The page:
Vous êtes sur la page 1sur 4

See discussions, stats, and author profiles for this publication at: https://www.researchgate.

net/publication/318430010

Critical Incidents in Teaching

Article · July 2017

CITATION READS

1 8,551

1 author:

Daniel J Ayres
University of East London
14 PUBLICATIONS   6 CITATIONS   

SEE PROFILE

Some of the authors of this publication are also working on these related projects:

New teachers' research skills View project

All content following this page was uploaded by Daniel J Ayres on 14 July 2017.

The user has requested enhancement of the downloaded file.


Critical Incidents in Teaching
Daniel J Ayres

This brief article is based on a blog post I wrote to discuss David Tripp's approaches to the analysis of
incidents, and how the practice he describes can help teachers to develop their professional
judgement.

I start off by describing what we mean by critical incidents in teaching, and why they matter. I then
share my understanding of Tripp's main strategies for effectively analysing our experiences.
Hopefully I will help you to understand and employ the approaches, to broaden your professional
awareness of the complex and sometimes emotionally charged events which occur in your school.

First of all, let us determine what a critical incident is not. Imagine you are undertaking a cold
January playground duty, shuffling from foot to frozen foot. You hear a sudden shout from behind
the emergency exit, and the head teacher falls headfirst into the playground. She slides a good 12
feet across the ice forming beneath the leaking water fountain, before bowling over a group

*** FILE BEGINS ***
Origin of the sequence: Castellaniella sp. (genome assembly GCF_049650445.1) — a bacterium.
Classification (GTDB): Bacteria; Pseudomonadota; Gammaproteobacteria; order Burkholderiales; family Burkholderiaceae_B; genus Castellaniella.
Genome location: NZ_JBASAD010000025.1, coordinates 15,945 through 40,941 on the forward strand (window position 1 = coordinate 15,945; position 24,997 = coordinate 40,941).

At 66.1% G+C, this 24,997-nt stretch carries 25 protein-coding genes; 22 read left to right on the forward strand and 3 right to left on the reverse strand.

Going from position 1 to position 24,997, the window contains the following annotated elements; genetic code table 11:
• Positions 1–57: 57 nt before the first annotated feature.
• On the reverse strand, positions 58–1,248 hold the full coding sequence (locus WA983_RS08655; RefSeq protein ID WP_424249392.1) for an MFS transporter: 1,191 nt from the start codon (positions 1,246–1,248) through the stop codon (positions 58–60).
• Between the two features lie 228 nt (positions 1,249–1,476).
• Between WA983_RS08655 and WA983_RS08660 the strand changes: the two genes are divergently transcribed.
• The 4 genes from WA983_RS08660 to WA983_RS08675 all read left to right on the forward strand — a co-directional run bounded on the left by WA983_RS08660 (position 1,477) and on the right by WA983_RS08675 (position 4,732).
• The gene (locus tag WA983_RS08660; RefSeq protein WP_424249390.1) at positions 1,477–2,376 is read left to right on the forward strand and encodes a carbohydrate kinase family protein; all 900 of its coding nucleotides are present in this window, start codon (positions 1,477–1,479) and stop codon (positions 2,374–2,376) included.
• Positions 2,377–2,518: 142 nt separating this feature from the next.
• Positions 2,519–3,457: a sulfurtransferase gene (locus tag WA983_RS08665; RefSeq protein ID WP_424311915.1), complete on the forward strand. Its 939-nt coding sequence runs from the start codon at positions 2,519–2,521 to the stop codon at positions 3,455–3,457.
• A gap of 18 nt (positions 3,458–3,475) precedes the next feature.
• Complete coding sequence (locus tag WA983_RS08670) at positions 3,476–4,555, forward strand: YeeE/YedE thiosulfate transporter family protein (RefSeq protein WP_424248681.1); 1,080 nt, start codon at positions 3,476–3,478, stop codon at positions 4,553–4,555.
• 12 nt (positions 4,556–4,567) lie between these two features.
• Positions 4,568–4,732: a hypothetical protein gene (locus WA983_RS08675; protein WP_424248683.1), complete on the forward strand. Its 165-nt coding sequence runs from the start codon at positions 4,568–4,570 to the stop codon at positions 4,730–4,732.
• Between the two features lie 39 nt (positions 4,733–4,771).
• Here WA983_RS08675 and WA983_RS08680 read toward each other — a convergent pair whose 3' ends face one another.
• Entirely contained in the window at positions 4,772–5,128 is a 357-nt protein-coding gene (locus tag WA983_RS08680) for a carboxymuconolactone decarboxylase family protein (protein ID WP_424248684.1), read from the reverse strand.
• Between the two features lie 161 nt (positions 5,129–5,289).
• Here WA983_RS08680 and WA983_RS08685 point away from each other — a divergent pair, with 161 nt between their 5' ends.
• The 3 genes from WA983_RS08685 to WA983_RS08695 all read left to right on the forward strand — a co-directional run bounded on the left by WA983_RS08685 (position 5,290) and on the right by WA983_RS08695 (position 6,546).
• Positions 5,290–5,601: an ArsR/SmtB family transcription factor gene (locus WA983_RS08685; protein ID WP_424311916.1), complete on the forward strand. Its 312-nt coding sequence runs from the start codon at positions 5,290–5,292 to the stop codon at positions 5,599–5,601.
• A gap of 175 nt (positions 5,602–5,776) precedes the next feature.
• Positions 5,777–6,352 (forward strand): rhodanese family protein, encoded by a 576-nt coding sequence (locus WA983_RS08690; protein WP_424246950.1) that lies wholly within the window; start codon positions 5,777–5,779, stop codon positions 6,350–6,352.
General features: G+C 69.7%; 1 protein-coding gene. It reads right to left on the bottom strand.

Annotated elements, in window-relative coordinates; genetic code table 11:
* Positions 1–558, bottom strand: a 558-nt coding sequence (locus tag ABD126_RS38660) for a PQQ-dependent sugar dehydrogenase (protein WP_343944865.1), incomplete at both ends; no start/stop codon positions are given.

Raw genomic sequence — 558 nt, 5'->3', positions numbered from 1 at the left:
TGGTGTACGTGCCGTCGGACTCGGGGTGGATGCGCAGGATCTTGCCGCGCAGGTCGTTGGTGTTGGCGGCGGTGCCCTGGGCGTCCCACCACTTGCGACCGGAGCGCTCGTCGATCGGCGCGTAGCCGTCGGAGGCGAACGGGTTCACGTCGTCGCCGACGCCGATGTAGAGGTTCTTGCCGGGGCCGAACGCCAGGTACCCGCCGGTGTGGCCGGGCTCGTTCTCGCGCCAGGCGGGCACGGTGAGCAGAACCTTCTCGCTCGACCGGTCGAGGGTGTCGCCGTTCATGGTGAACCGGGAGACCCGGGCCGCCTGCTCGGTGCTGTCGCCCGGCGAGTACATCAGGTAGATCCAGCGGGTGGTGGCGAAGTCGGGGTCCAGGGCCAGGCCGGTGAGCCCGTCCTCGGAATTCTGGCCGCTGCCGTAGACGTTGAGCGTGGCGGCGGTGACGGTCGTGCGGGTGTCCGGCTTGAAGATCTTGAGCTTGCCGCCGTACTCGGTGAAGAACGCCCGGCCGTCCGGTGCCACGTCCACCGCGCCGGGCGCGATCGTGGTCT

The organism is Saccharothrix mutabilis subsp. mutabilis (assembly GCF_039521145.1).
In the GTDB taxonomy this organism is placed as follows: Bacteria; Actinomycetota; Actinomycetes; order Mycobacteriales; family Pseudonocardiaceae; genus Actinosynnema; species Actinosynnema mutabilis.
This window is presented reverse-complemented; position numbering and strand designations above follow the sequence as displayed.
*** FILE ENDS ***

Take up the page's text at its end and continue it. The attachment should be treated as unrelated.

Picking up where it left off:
of children from class 3b... 'What a critical incident!' you cry. Except it's not. Not by Tripp's
definition, at least.

The process of generating a critical incident begins with a straightforward, descriptive account of an
event. The account, or record, can be generated through diary writing, jotted note-taking, or a
reflective journal entry. Critical incident analysis depends on a thorough initial record of an event, a
detailed description of your experience. But what to write about? Start by noticing the attributes of
particular events, and your reaction to them. For example, you may find something unsettling, or
confusing, rewarding or cheerful. Perhaps the event was unexpected. Or perhaps it was something
that went almost unnoticed.

The analysis of typical, routine events is of particular value. This is because such events can be the
result of habits which have been simply adopted and then left to embed, unchallenged. They often
veil historical structures and assumptions which are at best outdated and, at worst, harmful. Typical
events are often realisations of our expectations, perpetuated by our perception that they always
seem to be happening. By raising our professional awareness, and becoming mindful of the
underlying structures which drive our thinking, our decision-making and our consequential actions,
we are in a position to challenge, reassess and make changes. And, of course, improvement does
not tend to occur without change.

We create a critical incident through analysis. That is, an incident becomes a critical incident as a
result of our critical thinking about it. And this is the key: When you commit to the analysis of
professional experience (critical incident analysis) you must be prepared to question accepted
systems and routines, including your own taken-for-granted understanding, and your beliefs and
feelings about what is good or bad, right or wrong. The point is not simply to confirm what you
already suspect may have caused the event, but to uncover something new. And through thorough
scrutiny of all relevant factors you raise your awareness and develop your understanding of the
implicit structures and unquestioned assumptions which served to generate your incident in the first
place.

Here are the practical approaches which Tripp suggests will help in our quest for deeper
understanding - four approaches to the analysis of incidents:
Thinking Strategies
Tripp presents a selection of prompts, a sample of which are included below, to initiate analysis and
broaden our thinking. I often have discussions with teachers who either assume they have
considered all factors relevant to a situation, or misjudge its complexity. It is crucial to ensure we do
not take too narrow a view of our incident. Here are some examples of the thinking strategies Tripp